Rat-a-tat-tat-tat. A fusillade shatters the serenity of the arcane rituals of a traditional Taiwan tea house. Is this the apocalypse, the invasion threatened by the People’s Republic ever since 1949? No, simply strings of firecrackers exploding to herald the Lunar New Year festivities. Traffic slows for the trailer-mounted, larger-than-life, deities hauled through city streets, then ploughs on through dense clouds of smoke. And yes, the mainlanders are now landing in force: thousands of package tourists disembark daily, a peaceful invasion which threatens at times to overwhelm Taiwan’s major attractions.
The drinks are served in pint-sized urinals, then a miniature bidet is placed before me, enclosing my steaming Szechuan Hot Pot. Welcome to Modern Toilet, a franchised restaurant which plumbs the depths (as it were) of bad taste.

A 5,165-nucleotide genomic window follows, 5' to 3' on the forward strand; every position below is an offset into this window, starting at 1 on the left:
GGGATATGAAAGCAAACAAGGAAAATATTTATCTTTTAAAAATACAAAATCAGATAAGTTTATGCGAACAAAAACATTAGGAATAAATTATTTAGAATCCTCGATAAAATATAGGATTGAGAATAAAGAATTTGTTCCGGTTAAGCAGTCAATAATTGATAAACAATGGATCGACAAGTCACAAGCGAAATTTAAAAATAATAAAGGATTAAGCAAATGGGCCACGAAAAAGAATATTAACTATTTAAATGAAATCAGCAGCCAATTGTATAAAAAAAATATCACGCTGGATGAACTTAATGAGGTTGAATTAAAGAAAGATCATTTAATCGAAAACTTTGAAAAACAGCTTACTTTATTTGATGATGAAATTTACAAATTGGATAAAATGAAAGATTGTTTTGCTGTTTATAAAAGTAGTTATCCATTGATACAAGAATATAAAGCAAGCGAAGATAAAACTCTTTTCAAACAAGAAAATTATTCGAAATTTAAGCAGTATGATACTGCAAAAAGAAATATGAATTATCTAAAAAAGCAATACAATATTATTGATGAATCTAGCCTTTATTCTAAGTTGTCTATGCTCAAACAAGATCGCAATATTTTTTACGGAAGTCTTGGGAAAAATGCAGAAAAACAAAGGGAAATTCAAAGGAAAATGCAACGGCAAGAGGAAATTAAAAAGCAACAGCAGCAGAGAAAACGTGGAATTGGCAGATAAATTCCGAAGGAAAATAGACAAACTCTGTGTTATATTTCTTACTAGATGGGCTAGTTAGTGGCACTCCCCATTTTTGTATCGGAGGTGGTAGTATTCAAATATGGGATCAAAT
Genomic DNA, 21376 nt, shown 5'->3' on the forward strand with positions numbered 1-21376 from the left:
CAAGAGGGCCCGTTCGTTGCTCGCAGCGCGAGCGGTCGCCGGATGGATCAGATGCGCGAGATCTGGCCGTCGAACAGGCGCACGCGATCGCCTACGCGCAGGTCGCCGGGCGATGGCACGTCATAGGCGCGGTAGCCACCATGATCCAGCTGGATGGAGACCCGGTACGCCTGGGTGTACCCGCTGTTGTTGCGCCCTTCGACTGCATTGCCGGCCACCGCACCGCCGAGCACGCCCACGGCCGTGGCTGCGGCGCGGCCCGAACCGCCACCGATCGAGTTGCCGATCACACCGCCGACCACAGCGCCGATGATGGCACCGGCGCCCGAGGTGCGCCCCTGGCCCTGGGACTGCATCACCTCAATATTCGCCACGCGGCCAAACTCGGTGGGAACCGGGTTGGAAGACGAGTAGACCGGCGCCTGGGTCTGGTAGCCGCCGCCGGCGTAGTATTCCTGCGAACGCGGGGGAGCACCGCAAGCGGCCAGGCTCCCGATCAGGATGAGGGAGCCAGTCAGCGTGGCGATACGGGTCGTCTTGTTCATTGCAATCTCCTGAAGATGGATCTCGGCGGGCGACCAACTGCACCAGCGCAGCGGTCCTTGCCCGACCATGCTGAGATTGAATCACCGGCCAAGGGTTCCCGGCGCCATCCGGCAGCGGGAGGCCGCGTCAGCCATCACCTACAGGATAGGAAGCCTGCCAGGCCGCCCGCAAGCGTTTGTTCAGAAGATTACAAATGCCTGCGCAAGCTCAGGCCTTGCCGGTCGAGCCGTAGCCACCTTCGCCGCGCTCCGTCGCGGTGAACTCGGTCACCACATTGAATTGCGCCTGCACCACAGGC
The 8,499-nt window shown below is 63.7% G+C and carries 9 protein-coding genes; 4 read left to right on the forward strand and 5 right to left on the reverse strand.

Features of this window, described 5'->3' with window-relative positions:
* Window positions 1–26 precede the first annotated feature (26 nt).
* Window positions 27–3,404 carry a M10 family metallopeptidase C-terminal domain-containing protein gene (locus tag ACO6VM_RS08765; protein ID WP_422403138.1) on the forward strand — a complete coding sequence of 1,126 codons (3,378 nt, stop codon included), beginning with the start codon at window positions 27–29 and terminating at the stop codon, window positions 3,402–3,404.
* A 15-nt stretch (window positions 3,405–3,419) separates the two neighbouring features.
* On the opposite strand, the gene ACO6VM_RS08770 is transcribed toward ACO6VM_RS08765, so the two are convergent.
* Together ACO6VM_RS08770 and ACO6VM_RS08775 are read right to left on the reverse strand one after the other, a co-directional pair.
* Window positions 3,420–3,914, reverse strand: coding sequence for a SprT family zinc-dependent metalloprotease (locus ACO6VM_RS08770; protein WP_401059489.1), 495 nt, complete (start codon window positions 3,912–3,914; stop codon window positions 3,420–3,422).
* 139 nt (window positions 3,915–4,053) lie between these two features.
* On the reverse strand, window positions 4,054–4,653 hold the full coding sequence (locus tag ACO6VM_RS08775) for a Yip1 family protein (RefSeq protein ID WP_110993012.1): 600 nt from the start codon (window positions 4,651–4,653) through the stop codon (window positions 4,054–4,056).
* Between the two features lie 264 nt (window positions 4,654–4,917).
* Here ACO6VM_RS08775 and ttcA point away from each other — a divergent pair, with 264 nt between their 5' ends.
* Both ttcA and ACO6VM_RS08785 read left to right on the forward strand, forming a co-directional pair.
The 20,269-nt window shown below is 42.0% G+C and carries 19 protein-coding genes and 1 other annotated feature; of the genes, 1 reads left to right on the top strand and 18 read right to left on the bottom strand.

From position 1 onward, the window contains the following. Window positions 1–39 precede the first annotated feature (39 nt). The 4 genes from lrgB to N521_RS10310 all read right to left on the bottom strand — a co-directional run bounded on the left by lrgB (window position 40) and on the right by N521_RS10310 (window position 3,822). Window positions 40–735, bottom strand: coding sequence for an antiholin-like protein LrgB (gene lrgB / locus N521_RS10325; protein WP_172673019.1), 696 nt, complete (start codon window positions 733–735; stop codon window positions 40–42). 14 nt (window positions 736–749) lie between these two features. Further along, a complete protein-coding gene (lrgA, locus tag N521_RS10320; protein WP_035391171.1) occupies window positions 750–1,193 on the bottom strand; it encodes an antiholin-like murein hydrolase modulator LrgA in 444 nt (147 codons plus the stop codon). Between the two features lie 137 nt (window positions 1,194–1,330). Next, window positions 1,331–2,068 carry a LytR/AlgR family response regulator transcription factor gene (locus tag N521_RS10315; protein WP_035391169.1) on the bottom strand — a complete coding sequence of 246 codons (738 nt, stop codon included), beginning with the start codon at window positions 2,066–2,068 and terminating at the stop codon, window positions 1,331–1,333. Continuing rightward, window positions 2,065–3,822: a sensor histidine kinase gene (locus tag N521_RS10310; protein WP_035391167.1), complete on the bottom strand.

Fortunately, there’s more to dining out in Taiwan than the weirdness of Modern Toilet.
At the sumptuous Silks Palace restaurant in Taipei, adjoining the National Palace Museum, exquisitely presented dishes draw inspiration from the antiquities in one of the world’s finest collections of Asian art.
The alarming rattle of plates and cups as we breakfast – on soy milk and savoury pancakes – pointedly reminds us that earthquakes and tremors can create havoc at any time on this crowded,Tasmania-sized, island.